The Irish pub, once so successful it was exported worldwide. The recent years, however, have not been so kind. What is happening to the Irish pub trade?
After some turbulent years, the Irish pub trade has stabilised and is now slowly moving towards a recovery, of sorts. Increased visitor footfall (aided in part by favourable exchange rates for the pound sterling and the US dollar) and a rise in employment at home, have been key to increased trade in 2015.
Meanwhile, publicans like Colin Dolan, Trevor O’Shea and Aidan Clancy in Dublin have been expanding their portfolios. The Mercantile and Capital Bars groups also announced their plans for a merger.
The active growth of the Irish pub trade is mostly coming from Dublin and other big towns and tourist hotspots. Signs of recovery are less visible in rural areas.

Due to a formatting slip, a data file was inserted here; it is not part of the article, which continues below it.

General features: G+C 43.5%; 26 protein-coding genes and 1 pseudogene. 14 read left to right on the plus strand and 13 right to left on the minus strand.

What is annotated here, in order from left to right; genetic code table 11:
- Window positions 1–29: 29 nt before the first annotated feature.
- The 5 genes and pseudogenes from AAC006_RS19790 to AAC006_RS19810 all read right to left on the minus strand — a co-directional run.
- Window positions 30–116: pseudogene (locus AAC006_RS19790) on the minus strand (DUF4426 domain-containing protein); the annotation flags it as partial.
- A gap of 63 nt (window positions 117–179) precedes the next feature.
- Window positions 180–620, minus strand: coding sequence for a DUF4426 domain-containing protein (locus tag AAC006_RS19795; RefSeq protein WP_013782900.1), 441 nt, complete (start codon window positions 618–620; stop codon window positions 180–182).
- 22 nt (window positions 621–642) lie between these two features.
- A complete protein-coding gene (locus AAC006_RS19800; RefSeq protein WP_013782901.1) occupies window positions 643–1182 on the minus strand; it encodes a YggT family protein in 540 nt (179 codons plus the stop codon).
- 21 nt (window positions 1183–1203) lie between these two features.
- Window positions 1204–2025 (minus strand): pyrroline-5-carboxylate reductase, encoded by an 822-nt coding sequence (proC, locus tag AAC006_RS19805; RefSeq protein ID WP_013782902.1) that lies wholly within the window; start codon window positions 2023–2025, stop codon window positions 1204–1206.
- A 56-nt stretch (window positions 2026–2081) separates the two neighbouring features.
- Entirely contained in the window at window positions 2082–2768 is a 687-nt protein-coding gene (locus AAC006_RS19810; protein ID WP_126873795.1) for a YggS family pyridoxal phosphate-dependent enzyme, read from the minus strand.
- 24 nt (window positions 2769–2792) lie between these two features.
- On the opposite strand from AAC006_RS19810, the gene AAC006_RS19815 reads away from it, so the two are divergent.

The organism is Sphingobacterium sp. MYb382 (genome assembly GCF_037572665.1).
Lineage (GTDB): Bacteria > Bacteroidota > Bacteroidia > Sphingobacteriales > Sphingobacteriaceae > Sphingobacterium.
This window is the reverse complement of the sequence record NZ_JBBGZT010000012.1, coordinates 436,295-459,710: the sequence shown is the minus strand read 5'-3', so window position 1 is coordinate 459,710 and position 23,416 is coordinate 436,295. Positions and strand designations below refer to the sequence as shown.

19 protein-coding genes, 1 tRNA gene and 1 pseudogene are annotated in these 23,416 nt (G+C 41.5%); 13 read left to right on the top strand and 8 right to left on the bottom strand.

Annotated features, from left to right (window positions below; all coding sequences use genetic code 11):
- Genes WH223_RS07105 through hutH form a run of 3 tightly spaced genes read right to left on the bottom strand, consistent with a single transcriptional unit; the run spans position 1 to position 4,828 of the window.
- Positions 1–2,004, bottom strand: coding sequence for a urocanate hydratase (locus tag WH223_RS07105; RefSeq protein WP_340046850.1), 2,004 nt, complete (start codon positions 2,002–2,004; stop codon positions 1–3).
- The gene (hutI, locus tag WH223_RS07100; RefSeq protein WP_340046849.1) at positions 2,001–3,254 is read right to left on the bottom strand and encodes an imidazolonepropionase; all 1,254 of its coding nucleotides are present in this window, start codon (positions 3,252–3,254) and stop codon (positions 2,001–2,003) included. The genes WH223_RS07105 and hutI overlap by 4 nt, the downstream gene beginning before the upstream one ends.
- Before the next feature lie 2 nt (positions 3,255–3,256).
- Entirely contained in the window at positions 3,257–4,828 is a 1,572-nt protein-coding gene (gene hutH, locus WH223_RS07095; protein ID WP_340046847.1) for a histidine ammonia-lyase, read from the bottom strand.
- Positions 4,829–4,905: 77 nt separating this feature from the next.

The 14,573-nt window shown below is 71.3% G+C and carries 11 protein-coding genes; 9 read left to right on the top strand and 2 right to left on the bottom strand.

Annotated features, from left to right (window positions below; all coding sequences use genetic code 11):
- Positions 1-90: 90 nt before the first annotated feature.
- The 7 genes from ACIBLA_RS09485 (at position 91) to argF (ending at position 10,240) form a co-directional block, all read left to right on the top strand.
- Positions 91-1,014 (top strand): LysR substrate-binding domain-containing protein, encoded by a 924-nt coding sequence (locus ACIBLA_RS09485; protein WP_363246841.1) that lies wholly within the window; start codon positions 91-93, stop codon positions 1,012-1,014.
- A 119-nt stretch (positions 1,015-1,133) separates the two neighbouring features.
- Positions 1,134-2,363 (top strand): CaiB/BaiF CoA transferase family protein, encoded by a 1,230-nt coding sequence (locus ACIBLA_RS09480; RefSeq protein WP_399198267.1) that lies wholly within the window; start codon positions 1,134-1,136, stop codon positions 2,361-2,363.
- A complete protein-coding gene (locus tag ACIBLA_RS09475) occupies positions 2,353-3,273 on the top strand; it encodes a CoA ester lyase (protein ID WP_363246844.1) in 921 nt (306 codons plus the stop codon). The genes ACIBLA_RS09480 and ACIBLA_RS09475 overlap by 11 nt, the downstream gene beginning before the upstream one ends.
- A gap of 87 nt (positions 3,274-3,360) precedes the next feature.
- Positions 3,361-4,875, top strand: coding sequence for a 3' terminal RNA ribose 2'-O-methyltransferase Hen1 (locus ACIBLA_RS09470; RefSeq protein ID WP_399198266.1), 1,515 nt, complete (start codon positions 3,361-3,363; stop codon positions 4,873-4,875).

What the future holds
- Ireland’s minimum wage has increased from €8.65 to €9.15 per hour. Should this figure increase again, pub costs will continue to rise.
- The government’s proposal to introduce minimum unit pricing (MUP) to reduce harmful drinking (mainly aimed at off-licenses and supermarkets) is currently on hold. If this is replaced by a higher tax rate, pubs will also be hit.
- Ireland’s craft beer boom presents real opportunities for the industry; this market had a turnover of around €40 million in 2015 while microbreweries created 159 jobs during the same year.
- Food is another growth area; food sales now account for up to 50% of turnover in some pubs.
The numbers game
- 8,200,000: The number of overseas visitors expected to visit Ireland in 2016. Visitors spend 21% of their holiday expenditure on food and drink.
- 5,000: The number of seasonal jobs created in the pub sector in 2015.
- €49,000,000: The value of the 39 pubs sold in 2015, up from €44m for 38 bars the previous year.
- 23%: The amount of tax on drink Irish consumers pay; the third highest in Europe.
Main image – Aitormmfoto / Shutterstock.com.